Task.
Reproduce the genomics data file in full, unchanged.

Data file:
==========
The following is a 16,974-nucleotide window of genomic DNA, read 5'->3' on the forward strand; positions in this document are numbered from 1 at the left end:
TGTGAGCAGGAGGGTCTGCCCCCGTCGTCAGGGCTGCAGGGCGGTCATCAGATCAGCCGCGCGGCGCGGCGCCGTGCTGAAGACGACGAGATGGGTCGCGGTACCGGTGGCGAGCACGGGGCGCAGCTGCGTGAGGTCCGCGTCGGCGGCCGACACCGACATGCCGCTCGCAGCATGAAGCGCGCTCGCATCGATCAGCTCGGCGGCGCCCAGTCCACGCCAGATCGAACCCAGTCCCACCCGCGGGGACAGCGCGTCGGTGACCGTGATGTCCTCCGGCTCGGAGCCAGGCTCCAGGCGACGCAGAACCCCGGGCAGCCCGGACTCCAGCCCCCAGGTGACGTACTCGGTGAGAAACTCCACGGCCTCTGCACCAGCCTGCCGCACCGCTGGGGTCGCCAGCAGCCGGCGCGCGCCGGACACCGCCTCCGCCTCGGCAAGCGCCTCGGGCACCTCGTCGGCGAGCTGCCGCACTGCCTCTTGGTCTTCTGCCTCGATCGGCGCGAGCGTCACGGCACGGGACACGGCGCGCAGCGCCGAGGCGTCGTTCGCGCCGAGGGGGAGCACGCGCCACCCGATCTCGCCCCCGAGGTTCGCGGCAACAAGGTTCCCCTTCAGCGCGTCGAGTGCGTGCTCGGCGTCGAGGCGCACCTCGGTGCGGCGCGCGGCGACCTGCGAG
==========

The following is a 16,974-nucleotide window of genomic DNA, read 5'->3' on the forward strand; positions in this document are numbered from 1 at the left end:
TGTGAGCAGGAGGGTCTGCCCCCGTCGTCAGGGCTGCAGGGCGGTCATCAGATCAGCCGCGCGGCGCGGCGCCGTGCTGAAGACGACGAGATGGGTCGCGGTACCGGTGGCGAGCACGGGGCGCAGCTGCGTGAGGTCCGCGTCGGCGGCCGACACCGACATGCCGCTCGCAGCATGAAGCGCGCTCGCATCGATCAGCTCGGCGGCGCCCAGTCCACGCCAGATCGAACCCAGTCCCACCCGCGGGGACAGCGCGTCGGTGACCGTGATGTCCTCCGGCTCGGAGCCAGGCTCCAGGCGACGCAGAACCCCGGGCAGCCCGGACTCCAGCCCCCAGGTGACGTACTCGGTGAGAAACTCCACGGCCTCTGCACCAGCCTGCCGCACCGCTGGGGTCGCCAGCAGCCGGCGCGCGCCGGACACCGCCTCCGCCTCGGCAAGCGCCTCGGGCACCTCGTCGGCGAGCTGCCGCACTGCCTCTTGGTCTTCTGCCTCGATCGGCGCGAGCGTCACGGCACGGGACACGGCGCGCAGCGCCGAGGCGTCGTTCGCGCCGAGGGGGAGCACGCGCCACCCGATCTCGCCCCCGAGGTTCGCGGCAACAAGGTTCCCCTTCAGCGCGTCGAGTGCGTGCTCGGCGTCGAGGCGCACCTCGGTGCGGCGCGCGGCGACCTGCGAG